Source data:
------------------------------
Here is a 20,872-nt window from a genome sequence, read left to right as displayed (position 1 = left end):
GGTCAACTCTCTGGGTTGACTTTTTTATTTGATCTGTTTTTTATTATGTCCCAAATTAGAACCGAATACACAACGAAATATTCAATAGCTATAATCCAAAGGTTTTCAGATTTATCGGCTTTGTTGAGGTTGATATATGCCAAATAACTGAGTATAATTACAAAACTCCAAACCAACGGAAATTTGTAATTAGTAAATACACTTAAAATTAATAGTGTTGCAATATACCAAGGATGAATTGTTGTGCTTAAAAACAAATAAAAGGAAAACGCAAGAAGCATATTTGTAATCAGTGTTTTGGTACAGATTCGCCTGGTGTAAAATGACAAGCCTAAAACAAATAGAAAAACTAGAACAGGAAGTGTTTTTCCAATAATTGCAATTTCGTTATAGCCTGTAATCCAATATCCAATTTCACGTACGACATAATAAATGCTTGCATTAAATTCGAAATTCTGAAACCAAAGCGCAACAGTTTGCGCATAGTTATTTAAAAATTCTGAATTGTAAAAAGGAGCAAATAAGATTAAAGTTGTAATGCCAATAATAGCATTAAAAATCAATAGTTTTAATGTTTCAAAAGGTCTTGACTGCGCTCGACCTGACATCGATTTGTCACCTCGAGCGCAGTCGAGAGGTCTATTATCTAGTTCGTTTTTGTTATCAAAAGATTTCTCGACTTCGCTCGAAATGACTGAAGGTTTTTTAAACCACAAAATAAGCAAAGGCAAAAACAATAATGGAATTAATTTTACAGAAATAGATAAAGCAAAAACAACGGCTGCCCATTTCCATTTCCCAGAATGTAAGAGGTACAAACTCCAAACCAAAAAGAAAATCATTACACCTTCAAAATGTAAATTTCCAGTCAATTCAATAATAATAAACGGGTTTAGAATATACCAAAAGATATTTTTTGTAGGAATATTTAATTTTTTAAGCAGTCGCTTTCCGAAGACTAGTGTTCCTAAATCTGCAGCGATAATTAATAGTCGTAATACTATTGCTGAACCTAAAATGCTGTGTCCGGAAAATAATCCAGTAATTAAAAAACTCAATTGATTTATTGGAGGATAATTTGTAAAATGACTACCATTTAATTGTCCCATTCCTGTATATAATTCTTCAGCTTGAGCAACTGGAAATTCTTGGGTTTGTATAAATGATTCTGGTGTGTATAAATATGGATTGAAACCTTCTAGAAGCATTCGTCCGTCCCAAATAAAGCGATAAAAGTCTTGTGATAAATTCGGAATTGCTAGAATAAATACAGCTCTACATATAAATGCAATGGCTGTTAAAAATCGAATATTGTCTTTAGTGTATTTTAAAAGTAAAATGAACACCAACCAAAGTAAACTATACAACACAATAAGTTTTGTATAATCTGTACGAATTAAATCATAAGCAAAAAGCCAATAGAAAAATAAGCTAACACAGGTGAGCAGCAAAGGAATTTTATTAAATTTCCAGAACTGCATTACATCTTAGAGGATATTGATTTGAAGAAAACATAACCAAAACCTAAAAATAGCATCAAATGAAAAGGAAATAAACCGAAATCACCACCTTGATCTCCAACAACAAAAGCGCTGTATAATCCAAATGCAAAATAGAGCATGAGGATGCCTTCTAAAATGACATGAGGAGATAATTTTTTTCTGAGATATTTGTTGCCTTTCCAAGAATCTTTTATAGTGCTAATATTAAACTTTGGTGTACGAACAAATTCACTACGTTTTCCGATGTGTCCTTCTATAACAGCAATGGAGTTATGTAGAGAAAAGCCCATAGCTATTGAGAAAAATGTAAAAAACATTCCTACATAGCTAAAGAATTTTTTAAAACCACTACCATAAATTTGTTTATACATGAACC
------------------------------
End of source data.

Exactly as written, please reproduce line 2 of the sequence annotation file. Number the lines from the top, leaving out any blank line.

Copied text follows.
GGTCAACTCTCTGGGTTGACTTTTTTATTTGATCTGTTTTTTATTATGTCCCAAATTAGAACCGAATACACAACGAAATATTCAATAGCTATAATCCAAAGGTTTTCAGATTTATCGGCTTTGTTGAGGTTGATATATGCCAAATAACTGAGTATAATTACAAAACTCCAAACCAACGGAAATTTGTAATTAGTAAATACACTTAAAATTAATAGTGTTGCAATATACCAAGGATGAATTGTTGTGCTTAAAAACAAATAAAAGGAAAACGCAAGAAGCATATTTGTAATCAGTGTTTTGGTACAGATTCGCCTGGTGTAAAATGACAAGCCTAAAACAAATAGAAAAACTAGAACAGGAAGTGTTTTTCCAATAATTGCAATTTCGTTATAGCCTGTAATCCAATATCCAATTTCACGTACGACATAATAAATGCTTGCATTAAATTCGAAATTCTGAAACCAAAGCGCAACAGTTTGCGCATAGTTATTTAAAAATTCTGAATTGTAAAAAGGAGCAAATAAGATTAAAGTTGTAATGCCAATAATAGCATTAAAAATCAATAGTTTTAATGTTTCAAAAGGTCTTGACTGCGCTCGACCTGACATCGATTTGTCACCTCGAGCGCAGTCGAGAGGTCTATTATCTAGTTCGTTTTTGTTATCAAAAGATTTCTCGACTTCGCTCGAAATGACTGAAGGTTTTTTAAACCACAAAATAAGCAAAGGCAAAAACAATAATGGAATTAATTTTACAGAAATAGATAAAGCAAAAACAACGGCTGCCCATTTCCATTTCCCAGAATGTAAGAGGTACAAACTCCAAACCAAAAAGAAAATCATTACACCTTCAAAATGTAAATTTCCAGTCAATTCAATAATAATAAACGGGTTTAGAATATACCAAAAGATATTTTTTGTAGGAATATTTAATTTTTTAAGCAGTCGCTTTCCGAAGACTAGTGTTCCTAAATCTGCAGCGATAATTAATAGTCGTAATACTATTGCTGAACCTAAAATGCTGTGTCCGGAAAATAATCCAGTAATTAAAAAACTCAATTGATTTATTGGAGGATAATTTGTAAAATGACTACCATTTAATTGTCCCATTCCTGTATATAATTCTTCAGCTTGAGCAACTGGAAATTCTTGGGTTTGTATAAATGATTCTGGTGTGTATAAATATGGATTGAAACCTTCTAGAAGCATTCGTCCGTCCCAAATAAAGCGATAAAAGTCTTGTGATAAATTCGGAATTGCTAGAATAAATACAGCTCTACATATAAATGCAATGGCTGTTAAAAATCGAATATTGTCTTTAGTGTATTTTAAAAGTAAAATGAACACCAACCAAAGTAAACTATACAACACAATAAGTTTTGTATAATCTGTACGAATTAAATCATAAGCAAAAAGCCAATAGAAAAATAAGCTAACACAGGTGAGCAGCAAAGGAATTTTATTAAATTTCCAGAACTGCATTACATCTTAGAGGATATTGATTTGAAGAAAACATAACCAAAACCTAAAAATAGCATCAAATGAAAAGGAAATAAACCGAAATCACCACCTTGATCTCCAACAACAAAAGCGCTGTATAATCCAAATGCAAAATAGAGCATGAGGATGCCTTCTAAAATGACATGAGGAGATAATTTTTTTCTGAGATATTTGTTGCCTTTCCAAGAATCTTTTATAGTGCTAATATTAAACTTTGGTGTACGAACAAATTCACTACGTTTTCCGATGTGTCCTTCTATAACAGCAATGGAGTTATGTAGAGAAAAGCCCATAGCTATTGAGAAAAATGTAAAAAACATTCCTACATAGCTAAAGAATTTTTTAAAACCACTACCATAAATTTGTTTATACATGAACC